Canning’s local MPs and opposing energy spokesmen have again butted horns on the future of Western Power after the debate over its privatisation was recently reignited.
The possibility of selling the State Government owned utility was announced in the 2016-17 budget and Premier Colin Barnett is expected to announce its position in the next few weeks.
Shadow Energy Minister and Member for Cannington Bill Johnston has warned selling off Western Power would result in services going down, prices going up and jobs getting lost.
He used the sale of the State Electricity Commission of Victoria in the early 90s as an example of privatisation and deregulation going wrong.
“The experience round the world is that when these things are privatised the price of electricity for ordinary families is increased,” he said.
“The amount of profit for the retailers in Victoria has gone up by over 200 per cent since deregulation over there.
“We’ve seen in Victoria where there has been major problems with the maintenance of the network.
“The Royal Commission into the Black Saturday bushfires shows it was lack of maintenance for the poles and wires in victoria that led to the deaths of over 100 people.”
He said if the State Government were to sell the utility it would lose more than $500million in dividends and other payments it makes to the State Government per year and questioned the sale as a debt reduction effort.
“They have no plan to keep debt down and even if they sell Western Power debt will continue to go up and in 10 years time when the debt’s even higher there will be nothing more to sell,” he said.
“Anybody can sell their house to pay off their mortgage but that doesn’t mean you’ve got somewhere to live.
“Denying future generations ownership of Western Power is no a solution.”
Energy Minister, Treasurer and Member for Riverton Mike Nahan criticised Mr Johnston’s comments and said they were still investigating sale options.
“Any proposal to sell these assets will only occur if we can be assured that the outcome is in the best interests of both WA taxpayers and electricity consumers and will not in any way compromise the safety and reliability of the network,” he said.
“Western Power has been a drain on WA taxpayers with a net cost of $4.2 billion since disaggregation (2006-07 to 2015-16).
“And that drain on taxpayers is forecast to grow to $4.8 billion by 2019-20.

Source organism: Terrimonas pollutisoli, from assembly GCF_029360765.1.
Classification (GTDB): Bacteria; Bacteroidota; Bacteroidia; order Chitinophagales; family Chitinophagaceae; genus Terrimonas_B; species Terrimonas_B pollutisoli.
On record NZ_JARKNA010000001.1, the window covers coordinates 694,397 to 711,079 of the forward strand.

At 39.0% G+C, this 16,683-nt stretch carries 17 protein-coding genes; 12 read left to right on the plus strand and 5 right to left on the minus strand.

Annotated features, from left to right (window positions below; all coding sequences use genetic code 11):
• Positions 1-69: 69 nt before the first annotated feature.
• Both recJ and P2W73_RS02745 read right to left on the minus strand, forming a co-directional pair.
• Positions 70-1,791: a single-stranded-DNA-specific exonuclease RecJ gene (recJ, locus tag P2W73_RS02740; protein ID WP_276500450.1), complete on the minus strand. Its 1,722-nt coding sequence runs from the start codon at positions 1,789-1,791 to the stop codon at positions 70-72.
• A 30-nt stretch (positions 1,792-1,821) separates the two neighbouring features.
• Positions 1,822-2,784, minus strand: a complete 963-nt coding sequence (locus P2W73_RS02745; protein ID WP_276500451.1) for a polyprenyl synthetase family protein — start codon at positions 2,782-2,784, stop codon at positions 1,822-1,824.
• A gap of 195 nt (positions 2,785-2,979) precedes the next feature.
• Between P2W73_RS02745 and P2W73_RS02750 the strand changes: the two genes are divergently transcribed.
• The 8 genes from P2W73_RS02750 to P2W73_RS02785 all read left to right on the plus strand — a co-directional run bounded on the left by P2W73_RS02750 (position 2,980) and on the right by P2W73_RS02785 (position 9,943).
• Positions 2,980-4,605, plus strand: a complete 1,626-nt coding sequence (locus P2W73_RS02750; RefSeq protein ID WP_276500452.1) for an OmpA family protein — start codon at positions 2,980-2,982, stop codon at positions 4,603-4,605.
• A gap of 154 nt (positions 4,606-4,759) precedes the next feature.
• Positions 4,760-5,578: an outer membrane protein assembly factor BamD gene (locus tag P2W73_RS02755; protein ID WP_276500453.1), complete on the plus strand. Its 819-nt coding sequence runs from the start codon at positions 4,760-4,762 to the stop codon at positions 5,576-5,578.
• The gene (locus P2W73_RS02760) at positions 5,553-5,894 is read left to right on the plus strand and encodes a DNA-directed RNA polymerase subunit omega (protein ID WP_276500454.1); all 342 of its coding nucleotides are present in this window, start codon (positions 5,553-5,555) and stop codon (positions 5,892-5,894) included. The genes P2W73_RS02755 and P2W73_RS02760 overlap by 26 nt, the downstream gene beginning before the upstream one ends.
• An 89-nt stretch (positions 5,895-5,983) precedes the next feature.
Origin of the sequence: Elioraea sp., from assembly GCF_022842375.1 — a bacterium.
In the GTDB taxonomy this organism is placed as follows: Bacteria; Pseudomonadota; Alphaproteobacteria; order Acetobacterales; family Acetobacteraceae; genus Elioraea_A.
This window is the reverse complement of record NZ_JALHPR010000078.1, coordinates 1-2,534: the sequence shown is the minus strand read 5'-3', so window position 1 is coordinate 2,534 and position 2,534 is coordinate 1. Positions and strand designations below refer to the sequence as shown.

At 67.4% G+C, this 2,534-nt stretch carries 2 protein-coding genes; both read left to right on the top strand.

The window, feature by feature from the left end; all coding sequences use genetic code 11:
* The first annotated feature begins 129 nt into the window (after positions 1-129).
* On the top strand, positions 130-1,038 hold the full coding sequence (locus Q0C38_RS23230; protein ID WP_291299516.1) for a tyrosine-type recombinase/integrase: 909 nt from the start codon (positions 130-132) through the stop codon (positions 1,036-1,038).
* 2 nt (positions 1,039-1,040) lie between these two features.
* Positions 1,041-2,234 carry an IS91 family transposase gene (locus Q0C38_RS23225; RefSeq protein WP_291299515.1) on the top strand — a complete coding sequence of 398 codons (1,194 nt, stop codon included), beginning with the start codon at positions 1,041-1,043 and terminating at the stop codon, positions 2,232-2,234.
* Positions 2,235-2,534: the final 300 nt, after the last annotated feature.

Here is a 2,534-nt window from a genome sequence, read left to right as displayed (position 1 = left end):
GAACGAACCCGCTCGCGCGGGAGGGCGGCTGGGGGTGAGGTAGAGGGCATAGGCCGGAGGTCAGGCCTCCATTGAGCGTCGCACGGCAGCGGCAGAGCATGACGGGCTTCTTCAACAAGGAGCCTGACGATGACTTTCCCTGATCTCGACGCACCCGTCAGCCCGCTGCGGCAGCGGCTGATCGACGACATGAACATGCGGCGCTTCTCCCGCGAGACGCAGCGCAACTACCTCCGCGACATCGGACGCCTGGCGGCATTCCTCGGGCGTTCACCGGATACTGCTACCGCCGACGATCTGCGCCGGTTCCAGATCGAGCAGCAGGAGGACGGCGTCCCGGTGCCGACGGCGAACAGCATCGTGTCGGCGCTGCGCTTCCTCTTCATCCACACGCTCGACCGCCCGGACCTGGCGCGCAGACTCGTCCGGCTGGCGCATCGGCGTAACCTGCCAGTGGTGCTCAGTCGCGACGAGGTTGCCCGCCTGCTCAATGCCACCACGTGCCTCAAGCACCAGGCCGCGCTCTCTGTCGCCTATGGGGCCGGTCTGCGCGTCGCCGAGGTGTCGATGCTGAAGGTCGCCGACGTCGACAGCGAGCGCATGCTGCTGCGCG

“If we do proceed with the sale of Western Power, it would remove about $8 billion in debt from the State’s balance sheet and enable the State Government to fund the future infrastructure needs.”
He said all the evidence pointed to privatised energy networks having greater success in keeping electricity costs as low as possible and the industry was regulated so network charges would be controlled.
“Western Power is a regulated monopoly, meaning those network charges will continue to be independently set by the regulator,” he said.
“So Labor’s claims that electricity bills will increase as a result of a sale are false, baseless and nothing more than scaremongering.”
Dr Nahan said safety would not be compromised because there were legislative to be adhered to.
Freight rail privatisation criticised
Transport Minister Bill Marmion has defended the privatisation of the state’s freight rail network in 2000.
Opposition leader Mark McGowan visited Karragullen on October 27 to speak about the dangers of privatisation in an effort to keep Western Power in public hands.
In 2000 the Liberal Party supported the sale of the Westrail freight including rolling stock, depots and terminals across regional WA for $585million.
The sale proceeds were used towards retiring Westrail debt, which was more than $700million.
The then Transport Minister Murray Criddle said privatisation would ‘introduce innovation and operating efficiencies’ and the private operator would put ‘downward pressure on freight rates and improve service delivery.’
Mr McGowan said this was a mistake, which led to the closure of some regional rail lines and an increase in rail track access costs.
He said the increased costs made it more cost effective for the grain harvest to be transported to port by trucks instead of rail.
“This is what happens when you privatise – the new owners’ priority is to maximise profits for their shareholders,” he said.
“Colin Barnett and the Liberals clearly haven’t learnt from their past mistakes.
The privatisation of Westrail Freight has been a disaster for regional communities and has led to more trucks on our roads.”
Mr Marmion disputed the comments and said since privatisation, Brookfield Rail had invested more than $2 billion in enhancing the freight rail network.
“This has led to efficiency and capacity improvements, which have been in the interests of Brookfield Rail and various freight rail operators, it has also been good for farmers and other indirect beneficiaries that rely on the network to transport their commodities,” he said.
“This has also led to significant monetary or revenue benefits to the State due to royalties that are paid on the export of these commodities and the increased volumes that are catered for on this enhanced network.
Without privatisation, over $2billion in costs would otherwise be borne by the taxpayers of WA and the state would have received significantly less royalty revenue over the years since privatisation.
This is money that could be spent on essential infrastructure such as hospitals, schools etc.”